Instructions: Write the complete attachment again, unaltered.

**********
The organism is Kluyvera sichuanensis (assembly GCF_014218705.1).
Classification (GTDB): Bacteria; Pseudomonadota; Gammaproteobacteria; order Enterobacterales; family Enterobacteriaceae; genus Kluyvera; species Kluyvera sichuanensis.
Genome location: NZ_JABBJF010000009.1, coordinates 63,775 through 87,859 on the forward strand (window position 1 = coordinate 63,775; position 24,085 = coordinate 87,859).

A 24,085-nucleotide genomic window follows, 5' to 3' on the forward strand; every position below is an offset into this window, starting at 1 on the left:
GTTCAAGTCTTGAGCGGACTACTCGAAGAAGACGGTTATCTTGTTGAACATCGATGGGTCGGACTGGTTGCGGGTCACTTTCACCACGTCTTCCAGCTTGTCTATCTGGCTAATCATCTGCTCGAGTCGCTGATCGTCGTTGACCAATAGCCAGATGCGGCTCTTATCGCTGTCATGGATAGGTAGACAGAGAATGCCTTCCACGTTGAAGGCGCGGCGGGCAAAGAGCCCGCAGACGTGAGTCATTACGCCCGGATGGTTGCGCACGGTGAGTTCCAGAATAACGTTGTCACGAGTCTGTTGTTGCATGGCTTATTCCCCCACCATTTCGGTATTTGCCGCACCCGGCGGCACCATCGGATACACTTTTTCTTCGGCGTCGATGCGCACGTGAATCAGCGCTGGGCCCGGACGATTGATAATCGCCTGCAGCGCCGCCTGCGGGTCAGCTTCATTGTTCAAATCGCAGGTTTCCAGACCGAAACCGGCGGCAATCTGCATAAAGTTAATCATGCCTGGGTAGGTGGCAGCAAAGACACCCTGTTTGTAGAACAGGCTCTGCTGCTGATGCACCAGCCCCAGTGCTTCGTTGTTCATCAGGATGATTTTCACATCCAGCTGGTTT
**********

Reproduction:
The organism is Kluyvera sichuanensis (assembly GCF_014218705.1).
Classification (GTDB): Bacteria; Pseudomonadota; Gammaproteobacteria; order Enterobacterales; family Enterobacteriaceae; genus Kluyvera; species Kluyvera sichuanensis.
Genome location: NZ_JABBJF010000009.1, coordinates 63,775 through 87,859 on the forward strand (window position 1 = coordinate 63,775; position 24,085 = coordinate 87,859).

A 24,085-nucleotide genomic window follows, 5' to 3' on the forward strand; every position below is an offset into this window, starting at 1 on the left:
GTTCAAGTCTTGAGCGGACTACTCGAAGAAGACGGTTATCTTGTTGAACATCGATGGGTCGGACTGGTTGCGGGTCACTTTCACCACGTCTTCCAGCTTGTCTATCTGGCTAATCATCTGCTCGAGTCGCTGATCGTCGTTGACCAATAGCCAGATGCGGCTCTTATCGCTGTCATGGATAGGTAGACAGAGAATGCCTTCCACGTTGAAGGCGCGGCGGGCAAAGAGCCCGCAGACGTGAGTCATTACGCCCGGATGGTTGCGCACGGTGAGTTCCAGAATAACGTTGTCACGAGTCTGTTGTTGCATGGCTTATTCCCCCACCATTTCGGTATTTGCCGCACCCGGCGGCACCATCGGATACACTTTTTCTTCGGCGTCGATGCGCACGTGAATCAGCGCTGGGCCCGGACGATTGATAATCGCCTGCAGCGCCGCCTGCGGGTCAGCTTCATTGTTCAAATCGCAGGTTTCCAGACCGAAACCGGCGGCAATCTGCATAAAGTTAATCATGCCTGGGTAGGTGGCAGCAAAGACACCCTGTTTGTAGAACAGGCTCTGCTGCTGATGCACCAGCCCCAGTGCTTCGTTGTTCATCAGGATGATTTTCACATCCAGCTGGTTT